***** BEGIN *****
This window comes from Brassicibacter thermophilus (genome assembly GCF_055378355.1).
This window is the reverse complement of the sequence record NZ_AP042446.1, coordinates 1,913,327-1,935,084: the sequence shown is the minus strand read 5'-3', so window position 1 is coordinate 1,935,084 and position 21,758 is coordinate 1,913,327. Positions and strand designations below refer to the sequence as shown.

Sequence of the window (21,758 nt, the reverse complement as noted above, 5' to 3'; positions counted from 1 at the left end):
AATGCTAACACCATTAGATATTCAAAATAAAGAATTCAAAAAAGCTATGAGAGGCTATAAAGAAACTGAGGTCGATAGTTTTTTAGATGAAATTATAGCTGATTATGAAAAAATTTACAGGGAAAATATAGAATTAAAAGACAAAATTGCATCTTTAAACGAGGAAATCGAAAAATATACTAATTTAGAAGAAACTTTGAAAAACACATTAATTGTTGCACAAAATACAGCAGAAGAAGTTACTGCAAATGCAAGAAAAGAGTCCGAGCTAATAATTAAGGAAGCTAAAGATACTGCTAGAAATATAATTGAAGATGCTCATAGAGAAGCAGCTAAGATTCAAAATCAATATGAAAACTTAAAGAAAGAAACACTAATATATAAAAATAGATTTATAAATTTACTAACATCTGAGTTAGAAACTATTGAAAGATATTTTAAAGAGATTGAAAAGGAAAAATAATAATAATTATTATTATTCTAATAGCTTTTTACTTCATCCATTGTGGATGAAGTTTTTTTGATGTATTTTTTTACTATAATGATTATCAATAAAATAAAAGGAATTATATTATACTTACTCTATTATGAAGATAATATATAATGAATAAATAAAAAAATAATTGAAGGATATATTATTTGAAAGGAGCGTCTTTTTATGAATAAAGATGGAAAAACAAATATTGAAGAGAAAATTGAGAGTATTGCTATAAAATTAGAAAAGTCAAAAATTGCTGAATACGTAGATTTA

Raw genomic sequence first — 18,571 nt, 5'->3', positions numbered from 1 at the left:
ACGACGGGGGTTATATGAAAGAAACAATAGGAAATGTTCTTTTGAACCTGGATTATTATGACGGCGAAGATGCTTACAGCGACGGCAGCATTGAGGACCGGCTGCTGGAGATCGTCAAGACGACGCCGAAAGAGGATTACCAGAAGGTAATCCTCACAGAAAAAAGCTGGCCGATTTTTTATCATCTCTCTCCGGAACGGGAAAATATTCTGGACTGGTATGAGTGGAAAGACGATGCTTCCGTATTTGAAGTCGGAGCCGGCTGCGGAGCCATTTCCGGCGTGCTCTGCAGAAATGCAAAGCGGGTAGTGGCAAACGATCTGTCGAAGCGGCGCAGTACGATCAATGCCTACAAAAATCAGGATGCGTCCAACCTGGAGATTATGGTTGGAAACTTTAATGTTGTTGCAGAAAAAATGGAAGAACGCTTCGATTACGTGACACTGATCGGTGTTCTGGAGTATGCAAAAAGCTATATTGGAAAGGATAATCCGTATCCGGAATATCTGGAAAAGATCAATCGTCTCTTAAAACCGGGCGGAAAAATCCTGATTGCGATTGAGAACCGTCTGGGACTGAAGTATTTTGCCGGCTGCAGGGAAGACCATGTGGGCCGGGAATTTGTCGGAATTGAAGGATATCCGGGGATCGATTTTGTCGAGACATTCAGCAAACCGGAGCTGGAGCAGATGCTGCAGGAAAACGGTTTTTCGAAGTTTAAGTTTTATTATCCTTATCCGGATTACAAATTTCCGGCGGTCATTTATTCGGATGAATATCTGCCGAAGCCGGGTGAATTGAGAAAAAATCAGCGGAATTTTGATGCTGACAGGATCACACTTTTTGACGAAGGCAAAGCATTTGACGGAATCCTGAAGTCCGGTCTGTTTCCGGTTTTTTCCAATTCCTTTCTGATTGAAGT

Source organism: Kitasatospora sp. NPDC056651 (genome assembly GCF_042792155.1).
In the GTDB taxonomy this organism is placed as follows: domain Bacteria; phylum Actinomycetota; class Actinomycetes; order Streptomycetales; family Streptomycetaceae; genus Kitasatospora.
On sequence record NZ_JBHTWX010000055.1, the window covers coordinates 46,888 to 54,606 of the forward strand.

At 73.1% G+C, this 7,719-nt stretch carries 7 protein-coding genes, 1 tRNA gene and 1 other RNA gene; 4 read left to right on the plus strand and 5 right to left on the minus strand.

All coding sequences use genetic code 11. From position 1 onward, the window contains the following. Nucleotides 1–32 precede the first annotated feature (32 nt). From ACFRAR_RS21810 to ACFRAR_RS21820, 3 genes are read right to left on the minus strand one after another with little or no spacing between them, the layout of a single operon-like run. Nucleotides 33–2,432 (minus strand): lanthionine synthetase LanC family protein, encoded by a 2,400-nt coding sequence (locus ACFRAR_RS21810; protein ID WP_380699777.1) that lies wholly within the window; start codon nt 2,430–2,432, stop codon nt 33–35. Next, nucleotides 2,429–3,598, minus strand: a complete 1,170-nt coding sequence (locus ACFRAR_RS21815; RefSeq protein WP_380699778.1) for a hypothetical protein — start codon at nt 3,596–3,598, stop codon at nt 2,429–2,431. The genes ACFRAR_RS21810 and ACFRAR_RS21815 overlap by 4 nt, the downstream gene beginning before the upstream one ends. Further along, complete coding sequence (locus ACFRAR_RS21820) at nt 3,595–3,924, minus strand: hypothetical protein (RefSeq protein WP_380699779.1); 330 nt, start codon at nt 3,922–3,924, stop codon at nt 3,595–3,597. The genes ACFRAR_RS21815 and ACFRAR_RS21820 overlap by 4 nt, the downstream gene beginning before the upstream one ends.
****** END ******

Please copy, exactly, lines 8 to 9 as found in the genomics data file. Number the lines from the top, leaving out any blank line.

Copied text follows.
In the GTDB taxonomy this organism is placed as follows: domain Bacteria; phylum Actinomycetota; class Actinomycetes; order Streptomycetales; family Streptomycetaceae; genus Kitasatospora.
On sequence record NZ_JBHTWX010000055.1, the window covers coordinates 46,888 to 54,606 of the forward strand.